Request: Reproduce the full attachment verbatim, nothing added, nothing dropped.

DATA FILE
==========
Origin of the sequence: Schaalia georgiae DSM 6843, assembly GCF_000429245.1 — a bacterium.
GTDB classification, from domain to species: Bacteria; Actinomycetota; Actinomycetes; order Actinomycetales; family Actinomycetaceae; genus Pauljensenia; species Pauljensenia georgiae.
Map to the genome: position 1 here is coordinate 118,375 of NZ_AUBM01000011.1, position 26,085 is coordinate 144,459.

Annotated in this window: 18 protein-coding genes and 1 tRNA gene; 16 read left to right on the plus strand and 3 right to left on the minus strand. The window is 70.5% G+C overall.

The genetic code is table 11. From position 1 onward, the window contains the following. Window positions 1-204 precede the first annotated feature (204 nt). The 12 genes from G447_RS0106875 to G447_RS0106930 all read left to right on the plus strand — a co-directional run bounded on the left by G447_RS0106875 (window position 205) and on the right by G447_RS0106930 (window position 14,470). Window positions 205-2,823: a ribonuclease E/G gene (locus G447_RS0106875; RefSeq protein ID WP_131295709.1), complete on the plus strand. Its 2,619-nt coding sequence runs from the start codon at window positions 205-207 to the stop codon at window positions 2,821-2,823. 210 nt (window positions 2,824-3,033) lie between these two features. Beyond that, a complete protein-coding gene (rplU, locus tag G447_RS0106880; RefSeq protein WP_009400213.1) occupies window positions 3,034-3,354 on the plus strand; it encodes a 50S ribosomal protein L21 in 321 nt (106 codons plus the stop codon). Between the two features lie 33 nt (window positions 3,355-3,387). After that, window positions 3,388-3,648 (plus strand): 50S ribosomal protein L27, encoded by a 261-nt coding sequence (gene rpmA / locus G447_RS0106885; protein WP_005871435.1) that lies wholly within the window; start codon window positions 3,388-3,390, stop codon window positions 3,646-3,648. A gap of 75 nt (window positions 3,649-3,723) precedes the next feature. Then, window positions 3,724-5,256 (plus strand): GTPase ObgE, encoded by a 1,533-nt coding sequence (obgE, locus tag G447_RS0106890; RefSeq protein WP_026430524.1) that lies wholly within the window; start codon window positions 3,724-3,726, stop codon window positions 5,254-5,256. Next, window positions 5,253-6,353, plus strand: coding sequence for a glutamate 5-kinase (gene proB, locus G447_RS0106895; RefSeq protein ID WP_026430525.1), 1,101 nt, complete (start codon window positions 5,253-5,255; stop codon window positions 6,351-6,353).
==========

Origin of the sequence: Schaalia georgiae DSM 6843, assembly GCF_000429245.1 — a bacterium.
GTDB classification, from domain to species: Bacteria; Actinomycetota; Actinomycetes; order Actinomycetales; family Actinomycetaceae; genus Pauljensenia; species Pauljensenia georgiae.
Map to the genome: position 1 here is coordinate 118,375 of NZ_AUBM01000011.1, position 26,085 is coordinate 144,459.

Annotated in this window: 18 protein-coding genes and 1 tRNA gene; 16 read left to right on the plus strand and 3 right to left on the minus strand. The window is 70.5% G+C overall.

The genetic code is table 11. From position 1 onward, the window contains the following. Window positions 1-204 precede the first annotated feature (204 nt). The 12 genes from G447_RS0106875 to G447_RS0106930 all read left to right on the plus strand — a co-directional run bounded on the left by G447_RS0106875 (window position 205) and on the right by G447_RS0106930 (window position 14,470). Window positions 205-2,823: a ribonuclease E/G gene (locus G447_RS0106875; RefSeq protein ID WP_131295709.1), complete on the plus strand. Its 2,619-nt coding sequence runs from the start codon at window positions 205-207 to the stop codon at window positions 2,821-2,823. 210 nt (window positions 2,824-3,033) lie between these two features. Beyond that, a complete protein-coding gene (rplU, locus tag G447_RS0106880; RefSeq protein WP_009400213.1) occupies window positions 3,034-3,354 on the plus strand; it encodes a 50S ribosomal protein L21 in 321 nt (106 codons plus the stop codon). Between the two features lie 33 nt (window positions 3,355-3,387). After that, window positions 3,388-3,648 (plus strand): 50S ribosomal protein L27, encoded by a 261-nt coding sequence (gene rpmA / locus G447_RS0106885; protein WP_005871435.1) that lies wholly within the window; start codon window positions 3,388-3,390, stop codon window positions 3,646-3,648. A gap of 75 nt (window positions 3,649-3,723) precedes the next feature. Then, window positions 3,724-5,256 (plus strand): GTPase ObgE, encoded by a 1,533-nt coding sequence (obgE, locus tag G447_RS0106890; RefSeq protein WP_026430524.1) that lies wholly within the window; start codon window positions 3,724-3,726, stop codon window positions 5,254-5,256. Next, window positions 5,253-6,353, plus strand: coding sequence for a glutamate 5-kinase (gene proB, locus G447_RS0106895; RefSeq protein ID WP_026430525.1), 1,101 nt, complete (start codon window positions 5,253-5,255; stop codon window positions 6,351-6,353).